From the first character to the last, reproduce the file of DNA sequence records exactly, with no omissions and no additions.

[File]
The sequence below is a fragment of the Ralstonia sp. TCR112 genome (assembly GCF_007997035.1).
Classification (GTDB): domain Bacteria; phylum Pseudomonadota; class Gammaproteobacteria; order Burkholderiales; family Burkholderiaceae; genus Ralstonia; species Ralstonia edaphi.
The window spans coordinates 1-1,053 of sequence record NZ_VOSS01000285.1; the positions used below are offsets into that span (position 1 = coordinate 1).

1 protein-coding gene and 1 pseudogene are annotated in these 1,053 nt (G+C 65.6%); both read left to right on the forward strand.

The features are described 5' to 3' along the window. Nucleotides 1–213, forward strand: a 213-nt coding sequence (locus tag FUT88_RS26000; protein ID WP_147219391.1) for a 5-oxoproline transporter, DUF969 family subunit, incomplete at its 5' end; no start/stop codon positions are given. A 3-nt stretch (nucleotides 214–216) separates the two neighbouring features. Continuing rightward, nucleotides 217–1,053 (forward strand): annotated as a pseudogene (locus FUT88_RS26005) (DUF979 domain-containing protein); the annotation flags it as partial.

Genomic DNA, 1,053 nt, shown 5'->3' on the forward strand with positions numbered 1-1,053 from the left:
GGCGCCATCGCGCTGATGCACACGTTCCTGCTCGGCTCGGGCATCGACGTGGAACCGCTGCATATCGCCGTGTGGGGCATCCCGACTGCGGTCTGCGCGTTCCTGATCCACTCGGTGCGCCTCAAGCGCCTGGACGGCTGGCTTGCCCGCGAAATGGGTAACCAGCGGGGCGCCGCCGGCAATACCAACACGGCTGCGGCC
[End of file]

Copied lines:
The sequence below is a fragment of the Ralstonia sp. TCR112 genome (assembly GCF_007997035.1).
Classification (GTDB): domain Bacteria; phylum Pseudomonadota; class Gammaproteobacteria; order Burkholderiales; family Burkholderiaceae; genus Ralstonia; species Ralstonia edaphi.
The window spans coordinates 1-1,053 of sequence record NZ_VOSS01000285.1; the positions used below are offsets into that span (position 1 = coordinate 1).

1 protein-coding gene and 1 pseudogene are annotated in these 1,053 nt (G+C 65.6%); both read left to right on the forward strand.

The features are described 5' to 3' along the window. Nucleotides 1–213, forward strand: a 213-nt coding sequence (locus tag FUT88_RS26000; protein ID WP_147219391.1) for a 5-oxoproline transporter, DUF969 family subunit, incomplete at its 5' end; no start/stop codon positions are given. A 3-nt stretch (nucleotides 214–216) separates the two neighbouring features. Continuing rightward, nucleotides 217–1,053 (forward strand): annotated as a pseudogene (locus FUT88_RS26005) (DUF979 domain-containing protein); the annotation flags it as partial.

Genomic DNA, 1,053 nt, shown 5'->3' on the forward strand with positions numbered 1-1,053 from the left:
GGCGCCATCGCGCTGATGCACACGTTCCTGCTCGGCTCGGGCATCGACGTGGAACCGCTGCATATCGCCGTGTGGGGCATCCCGACTGCGGTCTGCGCGTTCCTGATCCACTCGGTGCGCCTCAAGCGCCTGGACGGCTGGCTTGCCCGCGAAATGGGTAACCAGCGGGGCGCCGCCGGCAATACCAACACGGCTGCGGCC